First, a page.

However, we have a rule of long standing and frequent application that where unrelated assignments of error are argued together and one is without merit, the others will not be considered. Mize v. Mize, Ala., 141 So. 2d 200; Pak-A-Sak of Ala., Inc. v. Lauten, 271 Ala. 276, 123 So. 2d 122; McElhaney v. Singleton, 270 Ala. 162, 117 So. 2d 375; Shelby County v. Baker, 269 Ala. Ill, 110 So. 2d 896; Thompson v. State, 267 Ala. 22, 99 So. 2d 198; Ford v. Bradford, 218 Ala. 62, 117 So. 429; 2A Ala.Dig., Appeal & Error. The reason for this rule is the same as the rule which requires assignments of error to be argued. With all of the volume of work before this court, it is simply a physical impossibility for the justices to go over every transcript of every appeal in civil cases to ascertain if reversible error may be lurking somewhere in the record. Appellants must assist the court in pointing out error if the docket of this court is to be workable. But, for insubstantial or unargued assignments of error to be lumped with seriously contested assignments of error actually makes our task more burdensome than if no assignments of error were made. For in such event, we must not only ascertain whether or not there was reversible error, but then we must comb the record to see if the error was properly raised and preserved. It was to eliminate such that the rules were promulgated.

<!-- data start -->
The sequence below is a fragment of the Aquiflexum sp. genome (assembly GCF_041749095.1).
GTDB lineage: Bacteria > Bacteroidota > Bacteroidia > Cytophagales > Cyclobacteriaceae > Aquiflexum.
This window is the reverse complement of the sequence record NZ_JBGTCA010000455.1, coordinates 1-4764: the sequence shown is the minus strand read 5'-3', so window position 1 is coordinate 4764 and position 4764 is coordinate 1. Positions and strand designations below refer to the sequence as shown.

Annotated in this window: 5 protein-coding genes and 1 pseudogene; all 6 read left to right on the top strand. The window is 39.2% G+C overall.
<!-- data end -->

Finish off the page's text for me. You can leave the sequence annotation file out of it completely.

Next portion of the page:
The argument section of appellant's brief is divided into five different subdivisions, each dealing with the argument of two or more assignments of error.
Assignments of error 11 and 16 are argued together in Subsection I. No. 11 reads:"That the Final Judgment herein entered constitutes a denial to Appellant and its members of the right to freedom of speech and freedom of association secured under the Fourteenth Amendment to the Constitution of the United States."